New Fancy

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New Fancy
New Fancy sculpture.jpg
Roll of Honour sculpture
Location Parkend, Forest of Dean, Gloucestershire, UK
Coordinates 51°47′00″N 2°32′28″W / 51.78335°N 2.5411°W / 51.78335; -2.5411
Operated by Forestry Commission
Status Open all year

New Fancy was a colliery on the Forest of Dean Coalfield near Parkend in Gloucestershire, England. After the colliery closed its spoil heap was landscaped. The site has a picnic area, and viewing site from where goshawks can be seen. It is linked to the Forest of Dean Family Cycle Trail.[1]

History[edit]

New Fancy colliery was opened by Edward Protheroe in 1827, as part of the Park End Coal Company in the Forest of Dean. By 1860 it was owned by Sully & Company and in 1885 was sold to the Parkend & New Fancy Collieries Company. It remained in operation until 1944.[2] In 1880 the colliery produced 8,382 tons of coal.[3] In 1900 the colliery site contained a wooden headframe, a Cornish-type engine house with an external egg-ended boiler built in the 1840s and a hand-operated windlass for raising and lowering items in the shaft.[4] The winding gear was converted to electricity in 1916. Its site is a scheduled monument.[5]

Bird watching[edit]

The top of the old coal mine spoil heap has been converted into a viewing site for birdwatchers, and gives panoramas over an extensive forested area. It is best known for viewing raptors, especially goshawks, best seen from late morning onwards in February and March.[6][7] In February 1998, a female two-barred crossbill was present in a crossbill flock, drawing birdwatchers from across Britain.

Sculpture[edit]

The Roll of Honour sculpture was commissioned by the Forest of Dean Local History Society to honour those who worked and were killed or injured in the mines and quarries of the Forest of Dean. It was constructed by Graham Tyler and John Wakefield and was unveiled in 2005. It consists of three elements - stone, iron (represented by rusted steel), and coal (represented by carved and blackened local oak) - and stands around 11 feet (3.4 m) high. Stainless steel discs set into the sculpture represent the tokens carried by miners to determine who was below ground in the event of accidents.[8]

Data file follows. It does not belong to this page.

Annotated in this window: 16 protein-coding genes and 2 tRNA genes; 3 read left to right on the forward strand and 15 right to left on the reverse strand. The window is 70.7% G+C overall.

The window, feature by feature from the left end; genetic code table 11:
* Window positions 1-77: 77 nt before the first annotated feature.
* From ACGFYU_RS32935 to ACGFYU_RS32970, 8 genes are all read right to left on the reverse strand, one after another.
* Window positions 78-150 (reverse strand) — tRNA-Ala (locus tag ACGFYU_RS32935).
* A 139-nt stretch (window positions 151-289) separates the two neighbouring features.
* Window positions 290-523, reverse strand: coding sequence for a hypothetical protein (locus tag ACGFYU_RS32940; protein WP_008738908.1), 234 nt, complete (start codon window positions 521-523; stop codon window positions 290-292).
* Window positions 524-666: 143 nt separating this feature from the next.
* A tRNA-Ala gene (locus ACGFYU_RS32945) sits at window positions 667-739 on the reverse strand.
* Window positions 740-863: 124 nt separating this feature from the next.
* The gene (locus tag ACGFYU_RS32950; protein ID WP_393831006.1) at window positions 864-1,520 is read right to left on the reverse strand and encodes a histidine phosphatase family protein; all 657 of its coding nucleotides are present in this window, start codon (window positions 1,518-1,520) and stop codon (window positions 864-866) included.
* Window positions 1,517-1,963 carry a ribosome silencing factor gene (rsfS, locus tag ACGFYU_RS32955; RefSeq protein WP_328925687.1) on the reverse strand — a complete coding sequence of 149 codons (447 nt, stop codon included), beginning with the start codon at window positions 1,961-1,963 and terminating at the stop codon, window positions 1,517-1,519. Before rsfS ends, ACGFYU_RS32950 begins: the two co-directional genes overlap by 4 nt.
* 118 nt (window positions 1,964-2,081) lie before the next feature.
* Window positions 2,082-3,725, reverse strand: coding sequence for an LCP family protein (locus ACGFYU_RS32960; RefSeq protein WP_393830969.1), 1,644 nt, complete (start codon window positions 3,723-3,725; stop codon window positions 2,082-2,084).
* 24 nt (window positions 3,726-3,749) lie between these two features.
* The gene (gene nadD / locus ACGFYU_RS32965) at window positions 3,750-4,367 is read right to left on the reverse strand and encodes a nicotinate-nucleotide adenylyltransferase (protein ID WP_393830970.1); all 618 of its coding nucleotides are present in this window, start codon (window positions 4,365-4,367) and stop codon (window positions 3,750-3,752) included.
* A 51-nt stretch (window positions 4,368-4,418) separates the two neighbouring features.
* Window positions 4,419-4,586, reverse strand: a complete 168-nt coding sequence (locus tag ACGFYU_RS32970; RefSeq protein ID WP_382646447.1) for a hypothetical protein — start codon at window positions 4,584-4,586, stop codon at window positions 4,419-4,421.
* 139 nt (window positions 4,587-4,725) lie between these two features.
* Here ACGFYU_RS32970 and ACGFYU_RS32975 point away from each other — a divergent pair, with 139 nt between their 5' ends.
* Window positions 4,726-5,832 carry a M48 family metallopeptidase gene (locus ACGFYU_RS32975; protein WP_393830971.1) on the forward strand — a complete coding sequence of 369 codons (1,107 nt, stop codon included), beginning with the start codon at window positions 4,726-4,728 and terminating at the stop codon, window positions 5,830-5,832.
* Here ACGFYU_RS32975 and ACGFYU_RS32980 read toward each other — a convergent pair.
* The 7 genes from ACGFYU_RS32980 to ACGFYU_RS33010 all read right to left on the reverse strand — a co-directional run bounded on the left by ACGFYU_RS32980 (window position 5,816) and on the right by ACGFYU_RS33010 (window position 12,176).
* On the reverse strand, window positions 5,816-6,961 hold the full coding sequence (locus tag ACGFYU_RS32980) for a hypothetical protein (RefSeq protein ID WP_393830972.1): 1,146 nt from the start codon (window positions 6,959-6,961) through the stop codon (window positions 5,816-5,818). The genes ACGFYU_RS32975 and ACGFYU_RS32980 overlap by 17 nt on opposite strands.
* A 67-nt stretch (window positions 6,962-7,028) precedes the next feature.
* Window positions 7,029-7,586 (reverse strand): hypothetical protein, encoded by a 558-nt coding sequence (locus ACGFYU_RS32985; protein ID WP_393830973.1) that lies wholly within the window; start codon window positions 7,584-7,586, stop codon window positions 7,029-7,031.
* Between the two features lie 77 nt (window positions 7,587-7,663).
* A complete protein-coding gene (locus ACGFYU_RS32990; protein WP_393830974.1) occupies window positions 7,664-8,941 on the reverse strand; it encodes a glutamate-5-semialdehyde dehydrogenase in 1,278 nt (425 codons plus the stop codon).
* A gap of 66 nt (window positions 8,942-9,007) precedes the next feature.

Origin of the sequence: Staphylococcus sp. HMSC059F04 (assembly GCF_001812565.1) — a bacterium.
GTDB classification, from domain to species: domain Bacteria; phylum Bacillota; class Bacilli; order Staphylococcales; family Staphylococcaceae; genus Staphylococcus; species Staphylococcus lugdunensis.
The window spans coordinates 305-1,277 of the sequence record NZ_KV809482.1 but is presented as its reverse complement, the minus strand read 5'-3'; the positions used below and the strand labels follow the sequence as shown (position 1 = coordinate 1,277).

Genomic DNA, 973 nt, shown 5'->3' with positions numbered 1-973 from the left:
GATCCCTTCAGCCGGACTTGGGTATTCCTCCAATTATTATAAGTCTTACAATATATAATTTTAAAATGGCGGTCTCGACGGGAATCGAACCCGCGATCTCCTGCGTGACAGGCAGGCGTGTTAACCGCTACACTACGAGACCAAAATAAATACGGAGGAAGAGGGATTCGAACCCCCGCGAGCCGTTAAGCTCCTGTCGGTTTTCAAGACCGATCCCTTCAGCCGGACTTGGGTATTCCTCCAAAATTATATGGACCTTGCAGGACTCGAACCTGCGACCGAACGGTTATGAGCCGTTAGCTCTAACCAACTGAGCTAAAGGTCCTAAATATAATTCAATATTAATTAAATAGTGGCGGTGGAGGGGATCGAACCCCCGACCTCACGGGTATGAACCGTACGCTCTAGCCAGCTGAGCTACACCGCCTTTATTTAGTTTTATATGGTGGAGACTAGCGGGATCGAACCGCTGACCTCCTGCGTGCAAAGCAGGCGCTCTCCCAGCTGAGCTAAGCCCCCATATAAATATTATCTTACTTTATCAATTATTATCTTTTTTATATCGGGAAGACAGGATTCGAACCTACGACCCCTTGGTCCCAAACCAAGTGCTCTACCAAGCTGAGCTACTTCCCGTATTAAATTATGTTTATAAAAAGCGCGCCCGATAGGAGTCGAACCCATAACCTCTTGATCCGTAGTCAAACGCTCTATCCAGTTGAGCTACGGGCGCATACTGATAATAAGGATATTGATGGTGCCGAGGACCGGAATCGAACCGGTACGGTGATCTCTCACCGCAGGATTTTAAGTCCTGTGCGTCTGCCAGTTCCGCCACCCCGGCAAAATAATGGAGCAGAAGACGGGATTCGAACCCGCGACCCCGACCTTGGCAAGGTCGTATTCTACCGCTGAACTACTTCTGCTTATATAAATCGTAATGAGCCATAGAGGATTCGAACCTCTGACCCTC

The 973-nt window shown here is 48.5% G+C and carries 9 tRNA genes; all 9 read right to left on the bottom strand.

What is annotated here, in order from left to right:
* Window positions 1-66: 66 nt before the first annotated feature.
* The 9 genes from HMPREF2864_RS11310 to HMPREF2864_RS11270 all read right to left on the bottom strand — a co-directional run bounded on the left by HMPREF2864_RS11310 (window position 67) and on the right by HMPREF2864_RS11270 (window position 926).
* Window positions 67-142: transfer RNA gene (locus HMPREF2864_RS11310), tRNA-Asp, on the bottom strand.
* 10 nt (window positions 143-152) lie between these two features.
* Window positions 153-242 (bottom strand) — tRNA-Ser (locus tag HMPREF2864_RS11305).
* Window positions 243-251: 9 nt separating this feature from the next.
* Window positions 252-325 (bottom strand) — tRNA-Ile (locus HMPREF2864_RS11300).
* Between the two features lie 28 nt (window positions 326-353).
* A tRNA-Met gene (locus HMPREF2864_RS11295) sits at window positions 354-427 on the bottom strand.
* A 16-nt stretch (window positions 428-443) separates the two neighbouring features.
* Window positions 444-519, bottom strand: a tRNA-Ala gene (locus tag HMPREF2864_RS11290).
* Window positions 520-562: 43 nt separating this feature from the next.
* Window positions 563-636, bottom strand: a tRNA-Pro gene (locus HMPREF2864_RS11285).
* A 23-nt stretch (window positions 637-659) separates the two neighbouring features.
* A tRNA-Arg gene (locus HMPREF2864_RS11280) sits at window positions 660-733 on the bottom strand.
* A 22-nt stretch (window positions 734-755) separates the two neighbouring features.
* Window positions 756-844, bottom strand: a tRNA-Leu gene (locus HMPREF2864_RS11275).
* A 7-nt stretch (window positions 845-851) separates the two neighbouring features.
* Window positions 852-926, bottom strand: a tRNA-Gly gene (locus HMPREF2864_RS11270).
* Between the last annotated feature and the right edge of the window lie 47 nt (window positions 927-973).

The Forest of Dean Geomap, a 900 square feet (84 m2) sculpture of the geology and mines of the area, was unveiled at the New Fancy picnic site in May 2008. It was commissioned by the local history society, who received a grant from DEFRA’s Aggregates Levy Sustainability Fund, and was constructed by sculptor David Yeates of Mitcheldean before being assembled on site.[9] The rock strata depicted are built from samples of the rock they represent. Metal discs represent the locations of the main iron and coal mines and quarries, with black lines to represent coal seams and white lines for railway routes.[10] It is flat and polished, but not shiny, and is intended to be walked on.[9]

References[edit]

Footnotes

  1. ^ "New Fancy". Forestry Commission. Retrieved 2009-10-08. 
  2. ^ "Parkend". Forest of Dean Local History Society. Retrieved 2009-10-08. 
  3. ^ Bick 1980, p. 7
  4. ^ Bick 1980, p. 24
  5. ^ Historic England. "New Fancy Colliery (1244101)". PastScape. Retrieved 11 April 2014. 
  6. ^ The Gloster Birder
  7. ^ "New Fancy View". Love The Forest of Dean and The Wye Valley. Retrieved 2009-10-08. 
  8. ^ "Miners Memorial Unveiled at New Fancy". Local Heritage Initiative. Retrieved 2009-10-08. 
  9. ^ a b "Geomap - Forest of Dean". Forest of Dean Local History Society. Retrieved 2009-10-08. 
  10. ^ "Forest of Dean Geomap at New Fancy view". Forest of Dean And Wye Valley Tour Guides. Retrieved 2009-10-08. 

Bibliography

  • Bick, David E. (1980), The Old Industries of Dean, The Pound House, ISBN 0-906885-01-9 

External links[edit]